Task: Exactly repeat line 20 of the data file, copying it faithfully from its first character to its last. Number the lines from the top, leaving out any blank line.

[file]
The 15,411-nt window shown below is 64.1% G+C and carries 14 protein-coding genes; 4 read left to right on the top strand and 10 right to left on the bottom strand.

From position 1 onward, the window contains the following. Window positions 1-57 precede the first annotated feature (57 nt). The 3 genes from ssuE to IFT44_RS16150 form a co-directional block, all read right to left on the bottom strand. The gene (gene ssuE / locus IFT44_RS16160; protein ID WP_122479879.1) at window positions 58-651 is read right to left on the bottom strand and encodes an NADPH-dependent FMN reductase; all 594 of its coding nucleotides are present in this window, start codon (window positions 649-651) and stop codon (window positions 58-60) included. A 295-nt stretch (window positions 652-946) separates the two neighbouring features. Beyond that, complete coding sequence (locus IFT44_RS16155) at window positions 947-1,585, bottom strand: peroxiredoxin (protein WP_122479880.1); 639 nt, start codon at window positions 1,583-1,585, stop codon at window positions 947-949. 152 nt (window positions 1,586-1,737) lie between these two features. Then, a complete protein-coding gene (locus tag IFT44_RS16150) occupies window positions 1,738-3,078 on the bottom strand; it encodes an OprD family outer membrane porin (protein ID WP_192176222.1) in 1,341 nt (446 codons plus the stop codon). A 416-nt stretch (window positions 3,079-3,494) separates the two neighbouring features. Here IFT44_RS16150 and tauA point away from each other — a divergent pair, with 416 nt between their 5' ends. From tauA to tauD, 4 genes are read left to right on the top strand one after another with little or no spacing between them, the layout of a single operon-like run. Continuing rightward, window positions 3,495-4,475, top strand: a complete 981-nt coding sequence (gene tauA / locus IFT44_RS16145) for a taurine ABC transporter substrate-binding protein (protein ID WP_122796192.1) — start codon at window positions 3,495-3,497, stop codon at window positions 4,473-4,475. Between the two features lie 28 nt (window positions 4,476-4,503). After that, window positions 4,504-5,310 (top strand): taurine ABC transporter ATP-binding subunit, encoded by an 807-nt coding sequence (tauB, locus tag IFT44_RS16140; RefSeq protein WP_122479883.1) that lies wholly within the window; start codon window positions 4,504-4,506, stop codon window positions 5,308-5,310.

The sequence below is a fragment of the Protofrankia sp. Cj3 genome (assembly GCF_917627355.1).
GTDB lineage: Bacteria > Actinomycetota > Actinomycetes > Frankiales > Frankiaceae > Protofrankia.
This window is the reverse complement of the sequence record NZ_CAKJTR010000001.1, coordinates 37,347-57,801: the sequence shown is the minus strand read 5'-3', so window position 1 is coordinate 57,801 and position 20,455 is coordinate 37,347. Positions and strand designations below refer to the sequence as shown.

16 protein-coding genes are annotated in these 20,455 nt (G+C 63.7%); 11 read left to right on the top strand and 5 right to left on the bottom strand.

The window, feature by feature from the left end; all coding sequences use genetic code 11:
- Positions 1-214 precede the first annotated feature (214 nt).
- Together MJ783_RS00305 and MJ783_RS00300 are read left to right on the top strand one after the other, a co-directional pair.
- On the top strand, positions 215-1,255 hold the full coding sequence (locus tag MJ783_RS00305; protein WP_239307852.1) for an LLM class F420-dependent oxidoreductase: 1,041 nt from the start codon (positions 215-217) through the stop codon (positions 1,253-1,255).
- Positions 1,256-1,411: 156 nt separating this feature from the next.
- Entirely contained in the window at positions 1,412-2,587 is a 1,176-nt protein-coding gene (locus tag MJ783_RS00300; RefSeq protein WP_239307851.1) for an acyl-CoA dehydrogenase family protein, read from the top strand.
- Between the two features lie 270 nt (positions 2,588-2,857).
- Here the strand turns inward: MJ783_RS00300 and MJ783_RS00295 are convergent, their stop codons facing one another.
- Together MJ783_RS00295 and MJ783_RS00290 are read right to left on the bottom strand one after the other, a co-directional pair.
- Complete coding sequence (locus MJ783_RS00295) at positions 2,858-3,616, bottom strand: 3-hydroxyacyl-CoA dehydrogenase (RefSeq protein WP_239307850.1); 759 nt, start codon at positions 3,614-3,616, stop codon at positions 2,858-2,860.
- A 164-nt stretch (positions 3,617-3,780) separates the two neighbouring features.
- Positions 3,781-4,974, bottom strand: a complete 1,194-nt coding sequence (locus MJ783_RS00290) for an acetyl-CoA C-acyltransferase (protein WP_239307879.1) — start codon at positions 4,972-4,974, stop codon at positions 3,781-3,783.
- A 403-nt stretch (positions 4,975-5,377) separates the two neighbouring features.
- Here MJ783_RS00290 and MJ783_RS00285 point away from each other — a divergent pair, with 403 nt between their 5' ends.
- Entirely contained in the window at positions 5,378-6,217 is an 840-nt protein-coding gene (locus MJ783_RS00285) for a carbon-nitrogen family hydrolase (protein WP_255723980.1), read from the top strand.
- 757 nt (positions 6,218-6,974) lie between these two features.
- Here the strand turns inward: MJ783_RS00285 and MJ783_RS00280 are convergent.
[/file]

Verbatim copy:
- Here MJ783_RS00290 and MJ783_RS00285 point away from each other — a divergent pair, with 403 nt between their 5' ends.